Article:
cw: death, gender dysphoria, body dysmorphia
I’ve been thinking about what to write next, and I have been trying to understand what my teacher meant when he said that I needed to grow my roots. He may have said that I need to find my roots, although I think those two things are probably the same. I can’t grow into a thing if I don’t know what I’m growing into. Right?
That might not be true. I’m not sure.
What I do know is true is that I just finished watching a comedy special — a thing I do when I need something but I’m not sure what — and had the realization that everything I consume or think about has something to do with death. It is also likely true that comedy specials are only funny when the person performing them has a deep well of pain to draw from. And the deepest kind of pain comes from loss, I think.
The comedian, the person who wrote and performed the show, Alice Fraser, said something several times in her show and it’s got its hooks in me now while I ponder how true it is:
I was thinking about why it seems that I always consume media that is ultimately about death and its mysteries, when I realized it’s probably the Baader–Meinhof phenomenon, the frequency bias, because I consciously and subconsciously avoid consuming media that does not seem to have anything to do with death. Because I am thinking about death, death is what I see. Because I think about the dying, dying is what I see. And because I believe that death is a mystery, I see profound ideas about death and dying that I know are true but are also nearly impossible to comprehend or communicate.
Although, since it is true that we are all dying because we are all going to die, maybe what I see is just that facet of Truth that I am most concentrated on at the moment; and maybe everything is about death because death is a constant. It may be a constant mystery, but there it is, all the same.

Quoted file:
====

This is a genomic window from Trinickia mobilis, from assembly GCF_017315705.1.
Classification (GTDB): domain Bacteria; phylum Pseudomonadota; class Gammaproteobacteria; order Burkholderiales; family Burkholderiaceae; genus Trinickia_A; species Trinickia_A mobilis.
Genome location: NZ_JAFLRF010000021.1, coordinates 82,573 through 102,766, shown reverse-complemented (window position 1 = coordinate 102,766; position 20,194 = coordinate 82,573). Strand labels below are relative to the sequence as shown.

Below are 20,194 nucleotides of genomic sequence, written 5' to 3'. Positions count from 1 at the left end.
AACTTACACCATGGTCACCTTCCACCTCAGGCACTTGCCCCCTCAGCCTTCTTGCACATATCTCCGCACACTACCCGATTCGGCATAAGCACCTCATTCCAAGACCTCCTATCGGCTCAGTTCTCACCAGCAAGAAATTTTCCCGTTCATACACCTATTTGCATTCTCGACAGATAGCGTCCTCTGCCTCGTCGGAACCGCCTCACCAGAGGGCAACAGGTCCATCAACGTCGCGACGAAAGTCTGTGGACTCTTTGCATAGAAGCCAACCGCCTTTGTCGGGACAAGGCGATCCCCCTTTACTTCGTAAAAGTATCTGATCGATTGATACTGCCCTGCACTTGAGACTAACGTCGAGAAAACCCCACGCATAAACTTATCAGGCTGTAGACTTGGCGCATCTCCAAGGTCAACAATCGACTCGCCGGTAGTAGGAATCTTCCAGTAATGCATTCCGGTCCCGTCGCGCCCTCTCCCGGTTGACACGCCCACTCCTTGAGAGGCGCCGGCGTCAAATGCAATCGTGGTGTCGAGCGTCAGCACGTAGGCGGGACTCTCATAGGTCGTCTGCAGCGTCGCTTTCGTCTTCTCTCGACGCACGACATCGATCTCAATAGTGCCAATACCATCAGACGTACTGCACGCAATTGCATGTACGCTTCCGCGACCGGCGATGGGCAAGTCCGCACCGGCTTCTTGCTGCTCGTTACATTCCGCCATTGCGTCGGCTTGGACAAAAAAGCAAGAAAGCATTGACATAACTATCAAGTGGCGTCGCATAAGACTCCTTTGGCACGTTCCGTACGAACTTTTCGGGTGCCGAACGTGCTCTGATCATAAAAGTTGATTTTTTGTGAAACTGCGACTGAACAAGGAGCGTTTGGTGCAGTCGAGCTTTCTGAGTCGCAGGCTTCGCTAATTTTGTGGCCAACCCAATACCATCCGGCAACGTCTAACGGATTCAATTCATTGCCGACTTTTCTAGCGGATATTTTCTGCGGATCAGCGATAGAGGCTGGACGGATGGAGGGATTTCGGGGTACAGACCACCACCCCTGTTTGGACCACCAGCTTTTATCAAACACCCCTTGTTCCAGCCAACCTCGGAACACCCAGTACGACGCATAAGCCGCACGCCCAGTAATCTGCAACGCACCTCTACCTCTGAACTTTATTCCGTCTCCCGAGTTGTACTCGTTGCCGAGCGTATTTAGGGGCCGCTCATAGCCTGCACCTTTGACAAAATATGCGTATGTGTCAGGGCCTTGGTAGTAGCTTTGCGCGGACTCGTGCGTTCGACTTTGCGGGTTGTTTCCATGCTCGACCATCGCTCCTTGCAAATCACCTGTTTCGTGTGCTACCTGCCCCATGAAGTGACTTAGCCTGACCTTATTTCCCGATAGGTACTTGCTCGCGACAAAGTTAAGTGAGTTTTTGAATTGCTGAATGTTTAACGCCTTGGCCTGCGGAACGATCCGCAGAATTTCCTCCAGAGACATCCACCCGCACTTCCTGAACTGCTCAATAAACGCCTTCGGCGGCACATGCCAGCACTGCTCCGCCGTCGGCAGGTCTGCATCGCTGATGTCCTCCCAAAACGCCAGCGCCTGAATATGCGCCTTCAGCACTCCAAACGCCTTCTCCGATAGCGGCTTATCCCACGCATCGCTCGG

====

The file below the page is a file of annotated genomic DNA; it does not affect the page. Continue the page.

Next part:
I do think about death a lot. I took my death doula training last year, about six months or so into the pandemic. It should have been an on-location training, but we did it over Zoom. I had successfully avoided pandemic-Zoom up until that point, but there I was and there we were and I am grateful for the experience.
But I still don’t know how to serve the dying and the ones who love them, from a distance, not there in person, unable to hold a hand or to let a hug linger for as long as necessary, unable to watch the body language of grief. There is something so physical about death that I have, I think, a fear that support over a video chat is not ever going to be enough. And if it can’t be enough, why should I put my effort into figuring out how I can make it work?
And that is why that thing Alice Fraser said, only the unfinished can contain the infinite, is resonating inside me like a single cello note reverberates within its wooden form.
I can say with certainty that one of the reasons I am avoiding figuring out how to do meaningful death support on the phone or over video chat, is that I do not like how I physically show up in that context. My gender dysphoria and body dysmorphia have increased in their intensity during this prolonged period of pandemic. I find it very challenging to show my face or physical self, especially when the point is to focus on someone other than myself. I have a lot of fear that I will be too caught up in my own traumas that I will be unable to do my job.
It is easier to fall apart when it’s safe.
Nobody here in my chosen family is going to misunderstand my grief and trauma experiences and mistake them for laziness. I am the person who does that to me. I am unkind to myself, disbelieving my own emotions, unable to see what I can’t see. I think to myself, nothing awful is happening to me right now, so why am I sad?
I am searching for what brings me joy, hoping to find my way to my roots, and in the search I am discovering that I don’t know what I am looking for. I hope that I can still find it, whatever it is, and recognize it when I do.
featured image is a photo by Tim Mossholder on Unsplash